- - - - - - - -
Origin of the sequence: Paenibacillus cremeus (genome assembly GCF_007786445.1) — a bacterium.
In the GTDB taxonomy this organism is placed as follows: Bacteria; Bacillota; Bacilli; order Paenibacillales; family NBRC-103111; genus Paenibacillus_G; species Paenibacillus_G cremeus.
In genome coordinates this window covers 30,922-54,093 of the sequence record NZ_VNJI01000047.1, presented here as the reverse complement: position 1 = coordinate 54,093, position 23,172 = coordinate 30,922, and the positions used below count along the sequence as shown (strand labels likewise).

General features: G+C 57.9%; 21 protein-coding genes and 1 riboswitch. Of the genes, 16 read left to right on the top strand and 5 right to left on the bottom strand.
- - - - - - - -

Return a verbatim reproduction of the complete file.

Origin of the sequence: Paenibacillus cremeus (genome assembly GCF_007786445.1) — a bacterium.
In the GTDB taxonomy this organism is placed as follows: Bacteria; Bacillota; Bacilli; order Paenibacillales; family NBRC-103111; genus Paenibacillus_G; species Paenibacillus_G cremeus.
In genome coordinates this window covers 30,922-54,093 of the sequence record NZ_VNJI01000047.1, presented here as the reverse complement: position 1 = coordinate 54,093, position 23,172 = coordinate 30,922, and the positions used below count along the sequence as shown (strand labels likewise).

General features: G+C 57.9%; 21 protein-coding genes and 1 riboswitch. Of the genes, 16 read left to right on the top strand and 5 right to left on the bottom strand.